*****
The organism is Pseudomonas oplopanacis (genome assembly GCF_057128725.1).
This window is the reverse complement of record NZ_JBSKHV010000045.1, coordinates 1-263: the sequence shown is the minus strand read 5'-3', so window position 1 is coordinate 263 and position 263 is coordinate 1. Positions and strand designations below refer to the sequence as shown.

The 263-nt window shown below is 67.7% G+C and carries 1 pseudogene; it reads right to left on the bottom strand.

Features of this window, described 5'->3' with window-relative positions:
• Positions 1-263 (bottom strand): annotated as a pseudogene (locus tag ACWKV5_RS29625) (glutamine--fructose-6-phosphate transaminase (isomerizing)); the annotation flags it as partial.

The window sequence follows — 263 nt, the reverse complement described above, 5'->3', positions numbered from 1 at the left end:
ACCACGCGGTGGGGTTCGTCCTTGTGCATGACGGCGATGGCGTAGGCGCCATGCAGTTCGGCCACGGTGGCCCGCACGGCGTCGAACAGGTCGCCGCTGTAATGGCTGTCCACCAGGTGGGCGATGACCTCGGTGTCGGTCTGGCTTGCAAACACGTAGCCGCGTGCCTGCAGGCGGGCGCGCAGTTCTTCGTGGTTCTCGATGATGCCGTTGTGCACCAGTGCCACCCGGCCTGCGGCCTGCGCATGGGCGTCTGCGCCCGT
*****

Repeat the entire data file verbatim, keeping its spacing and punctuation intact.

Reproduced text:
The organism is Pseudomonas oplopanacis (genome assembly GCF_057128725.1).
This window is the reverse complement of record NZ_JBSKHV010000045.1, coordinates 1-263: the sequence shown is the minus strand read 5'-3', so window position 1 is coordinate 263 and position 263 is coordinate 1. Positions and strand designations below refer to the sequence as shown.

The 263-nt window shown below is 67.7% G+C and carries 1 pseudogene; it reads right to left on the bottom strand.

Features of this window, described 5'->3' with window-relative positions:
• Positions 1-263 (bottom strand): annotated as a pseudogene (locus tag ACWKV5_RS29625) (glutamine--fructose-6-phosphate transaminase (isomerizing)); the annotation flags it as partial.

The window sequence follows — 263 nt, the reverse complement described above, 5'->3', positions numbered from 1 at the left end:
ACCACGCGGTGGGGTTCGTCCTTGTGCATGACGGCGATGGCGTAGGCGCCATGCAGTTCGGCCACGGTGGCCCGCACGGCGTCGAACAGGTCGCCGCTGTAATGGCTGTCCACCAGGTGGGCGATGACCTCGGTGTCGGTCTGGCTTGCAAACACGTAGCCGCGTGCCTGCAGGCGGGCGCGCAGTTCTTCGTGGTTCTCGATGATGCCGTTGTGCACCAGTGCCACCCGGCCTGCGGCCTGCGCATGGGCGTCTGCGCCCGT